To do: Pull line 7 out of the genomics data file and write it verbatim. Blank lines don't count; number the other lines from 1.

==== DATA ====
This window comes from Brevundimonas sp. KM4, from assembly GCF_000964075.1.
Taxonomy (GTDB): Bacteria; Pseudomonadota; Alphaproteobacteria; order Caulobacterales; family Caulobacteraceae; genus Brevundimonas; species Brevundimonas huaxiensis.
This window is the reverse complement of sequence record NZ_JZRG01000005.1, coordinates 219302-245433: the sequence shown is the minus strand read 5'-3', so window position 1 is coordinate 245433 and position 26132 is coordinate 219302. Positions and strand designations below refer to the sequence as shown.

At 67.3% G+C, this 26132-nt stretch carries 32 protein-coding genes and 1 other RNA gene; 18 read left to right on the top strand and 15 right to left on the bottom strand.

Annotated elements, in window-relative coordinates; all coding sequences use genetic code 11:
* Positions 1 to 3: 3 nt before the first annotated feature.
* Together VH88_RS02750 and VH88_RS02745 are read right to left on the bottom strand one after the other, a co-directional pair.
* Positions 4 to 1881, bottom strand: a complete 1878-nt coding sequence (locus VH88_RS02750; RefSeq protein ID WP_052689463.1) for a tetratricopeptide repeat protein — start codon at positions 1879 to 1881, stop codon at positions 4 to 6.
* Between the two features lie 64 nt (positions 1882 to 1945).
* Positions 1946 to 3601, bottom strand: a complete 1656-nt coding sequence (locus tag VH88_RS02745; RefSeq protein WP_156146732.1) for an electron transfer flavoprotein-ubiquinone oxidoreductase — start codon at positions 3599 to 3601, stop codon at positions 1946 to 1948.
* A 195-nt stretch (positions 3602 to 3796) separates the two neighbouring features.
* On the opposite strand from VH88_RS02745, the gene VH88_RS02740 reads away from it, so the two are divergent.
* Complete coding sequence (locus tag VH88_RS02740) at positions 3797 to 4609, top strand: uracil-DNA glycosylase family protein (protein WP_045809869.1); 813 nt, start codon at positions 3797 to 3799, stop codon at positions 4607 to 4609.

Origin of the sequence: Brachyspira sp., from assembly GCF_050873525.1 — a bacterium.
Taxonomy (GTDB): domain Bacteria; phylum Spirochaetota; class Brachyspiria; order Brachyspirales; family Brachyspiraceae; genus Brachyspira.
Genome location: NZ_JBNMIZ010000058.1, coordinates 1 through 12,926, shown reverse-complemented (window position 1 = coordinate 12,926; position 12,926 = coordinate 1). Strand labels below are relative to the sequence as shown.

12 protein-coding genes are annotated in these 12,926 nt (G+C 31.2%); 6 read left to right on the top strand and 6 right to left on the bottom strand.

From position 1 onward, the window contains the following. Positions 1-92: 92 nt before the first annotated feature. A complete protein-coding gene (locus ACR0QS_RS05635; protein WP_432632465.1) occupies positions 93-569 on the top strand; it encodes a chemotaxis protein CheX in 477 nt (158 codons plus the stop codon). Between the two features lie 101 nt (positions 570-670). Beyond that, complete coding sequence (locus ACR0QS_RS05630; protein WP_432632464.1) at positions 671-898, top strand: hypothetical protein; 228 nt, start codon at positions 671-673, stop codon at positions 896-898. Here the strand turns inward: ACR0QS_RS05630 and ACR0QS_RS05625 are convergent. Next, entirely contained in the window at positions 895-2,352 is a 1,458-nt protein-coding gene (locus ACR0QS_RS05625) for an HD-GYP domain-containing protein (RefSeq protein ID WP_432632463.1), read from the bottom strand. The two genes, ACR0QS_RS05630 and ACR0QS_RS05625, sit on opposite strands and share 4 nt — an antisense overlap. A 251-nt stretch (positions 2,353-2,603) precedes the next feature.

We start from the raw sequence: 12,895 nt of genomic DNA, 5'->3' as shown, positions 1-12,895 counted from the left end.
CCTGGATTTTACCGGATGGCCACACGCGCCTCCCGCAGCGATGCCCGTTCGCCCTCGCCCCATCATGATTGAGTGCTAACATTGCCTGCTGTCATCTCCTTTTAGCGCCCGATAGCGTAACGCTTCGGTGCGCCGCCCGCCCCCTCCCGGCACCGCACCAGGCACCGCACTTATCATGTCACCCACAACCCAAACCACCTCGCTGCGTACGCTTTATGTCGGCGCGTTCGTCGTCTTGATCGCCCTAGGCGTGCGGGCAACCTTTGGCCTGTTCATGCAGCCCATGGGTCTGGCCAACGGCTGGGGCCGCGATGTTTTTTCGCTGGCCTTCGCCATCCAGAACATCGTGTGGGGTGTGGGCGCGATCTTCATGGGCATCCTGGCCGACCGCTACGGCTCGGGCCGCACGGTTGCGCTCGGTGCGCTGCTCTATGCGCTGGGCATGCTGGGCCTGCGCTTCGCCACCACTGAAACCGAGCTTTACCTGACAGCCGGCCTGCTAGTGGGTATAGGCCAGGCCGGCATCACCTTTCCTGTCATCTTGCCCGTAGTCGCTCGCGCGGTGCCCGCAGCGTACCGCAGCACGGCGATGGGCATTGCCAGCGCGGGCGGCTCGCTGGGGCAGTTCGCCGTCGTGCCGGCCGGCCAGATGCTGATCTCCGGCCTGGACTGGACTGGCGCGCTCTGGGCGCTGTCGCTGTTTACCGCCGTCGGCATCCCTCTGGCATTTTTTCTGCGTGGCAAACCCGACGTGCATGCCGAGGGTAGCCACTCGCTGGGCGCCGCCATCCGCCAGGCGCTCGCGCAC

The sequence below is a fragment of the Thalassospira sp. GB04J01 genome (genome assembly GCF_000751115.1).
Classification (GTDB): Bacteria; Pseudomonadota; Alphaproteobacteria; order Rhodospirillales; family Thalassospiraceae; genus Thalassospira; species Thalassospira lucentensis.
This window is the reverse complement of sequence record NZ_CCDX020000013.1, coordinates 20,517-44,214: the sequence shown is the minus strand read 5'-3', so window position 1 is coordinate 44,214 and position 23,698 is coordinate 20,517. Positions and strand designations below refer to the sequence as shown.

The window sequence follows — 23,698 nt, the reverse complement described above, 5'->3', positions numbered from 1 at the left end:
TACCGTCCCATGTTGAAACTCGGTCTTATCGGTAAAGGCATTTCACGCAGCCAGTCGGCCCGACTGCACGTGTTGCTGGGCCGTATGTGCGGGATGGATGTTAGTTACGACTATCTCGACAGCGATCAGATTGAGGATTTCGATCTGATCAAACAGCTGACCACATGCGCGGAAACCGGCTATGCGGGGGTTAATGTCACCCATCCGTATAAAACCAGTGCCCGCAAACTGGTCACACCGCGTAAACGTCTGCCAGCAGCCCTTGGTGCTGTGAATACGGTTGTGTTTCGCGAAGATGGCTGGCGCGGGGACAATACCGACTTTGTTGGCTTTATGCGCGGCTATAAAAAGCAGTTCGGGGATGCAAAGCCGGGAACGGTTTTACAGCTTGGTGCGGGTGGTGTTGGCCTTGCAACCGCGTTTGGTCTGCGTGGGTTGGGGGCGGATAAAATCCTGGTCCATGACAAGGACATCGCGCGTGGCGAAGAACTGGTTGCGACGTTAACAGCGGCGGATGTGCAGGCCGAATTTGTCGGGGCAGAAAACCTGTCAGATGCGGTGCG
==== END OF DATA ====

* Together VH88_RS02750 and VH88_RS02745 are read right to left on the bottom strand one after the other, a co-directional pair.